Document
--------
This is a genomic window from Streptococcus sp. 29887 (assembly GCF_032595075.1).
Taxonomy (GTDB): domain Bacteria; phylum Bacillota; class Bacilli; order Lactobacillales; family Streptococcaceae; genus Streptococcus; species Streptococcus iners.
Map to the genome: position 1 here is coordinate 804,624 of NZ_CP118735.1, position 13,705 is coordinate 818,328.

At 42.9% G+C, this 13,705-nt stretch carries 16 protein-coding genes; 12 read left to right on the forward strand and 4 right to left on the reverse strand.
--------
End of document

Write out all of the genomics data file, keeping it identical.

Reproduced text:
This is a genomic window from Streptococcus sp. 29887 (assembly GCF_032595075.1).
Taxonomy (GTDB): domain Bacteria; phylum Bacillota; class Bacilli; order Lactobacillales; family Streptococcaceae; genus Streptococcus; species Streptococcus iners.
Map to the genome: position 1 here is coordinate 804,624 of NZ_CP118735.1, position 13,705 is coordinate 818,328.

At 42.9% G+C, this 13,705-nt stretch carries 16 protein-coding genes; 12 read left to right on the forward strand and 4 right to left on the reverse strand.